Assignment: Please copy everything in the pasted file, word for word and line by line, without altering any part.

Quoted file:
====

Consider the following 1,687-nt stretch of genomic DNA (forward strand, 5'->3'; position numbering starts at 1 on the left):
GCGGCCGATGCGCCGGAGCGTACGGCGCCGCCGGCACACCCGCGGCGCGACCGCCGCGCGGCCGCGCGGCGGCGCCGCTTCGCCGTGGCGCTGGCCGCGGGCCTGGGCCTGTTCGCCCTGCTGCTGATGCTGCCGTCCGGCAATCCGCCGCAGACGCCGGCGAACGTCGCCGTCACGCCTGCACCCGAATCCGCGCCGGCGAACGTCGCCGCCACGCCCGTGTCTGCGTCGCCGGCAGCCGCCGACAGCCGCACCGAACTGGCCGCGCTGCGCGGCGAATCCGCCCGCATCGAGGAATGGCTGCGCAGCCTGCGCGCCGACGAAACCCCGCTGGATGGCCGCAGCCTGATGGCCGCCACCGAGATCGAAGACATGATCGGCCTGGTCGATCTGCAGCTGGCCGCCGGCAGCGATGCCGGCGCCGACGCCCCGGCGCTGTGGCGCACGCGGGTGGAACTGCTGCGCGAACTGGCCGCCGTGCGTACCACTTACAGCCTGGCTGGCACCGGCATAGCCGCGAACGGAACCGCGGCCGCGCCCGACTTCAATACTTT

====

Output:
Consider the following 1,687-nt stretch of genomic DNA (forward strand, 5'->3'; position numbering starts at 1 on the left):
GCGGCCGATGCGCCGGAGCGTACGGCGCCGCCGGCACACCCGCGGCGCGACCGCCGCGCGGCCGCGCGGCGGCGCCGCTTCGCCGTGGCGCTGGCCGCGGGCCTGGGCCTGTTCGCCCTGCTGCTGATGCTGCCGTCCGGCAATCCGCCGCAGACGCCGGCGAACGTCGCCGTCACGCCTGCACCCGAATCCGCGCCGGCGAACGTCGCCGCCACGCCCGTGTCTGCGTCGCCGGCAGCCGCCGACAGCCGCACCGAACTGGCCGCGCTGCGCGGCGAATCCGCCCGCATCGAGGAATGGCTGCGCAGCCTGCGCGCCGACGAAACCCCGCTGGATGGCCGCAGCCTGATGGCCGCCACCGAGATCGAAGACATGATCGGCCTGGTCGATCTGCAGCTGGCCGCCGGCAGCGATGCCGGCGCCGACGCCCCGGCGCTGTGGCGCACGCGGGTGGAACTGCTGCGCGAACTGGCCGCCGTGCGTACCACTTACAGCCTGGCTGGCACCGGCATAGCCGCGAACGGAACCGCGGCCGCGCCCGACTTCAATACTTT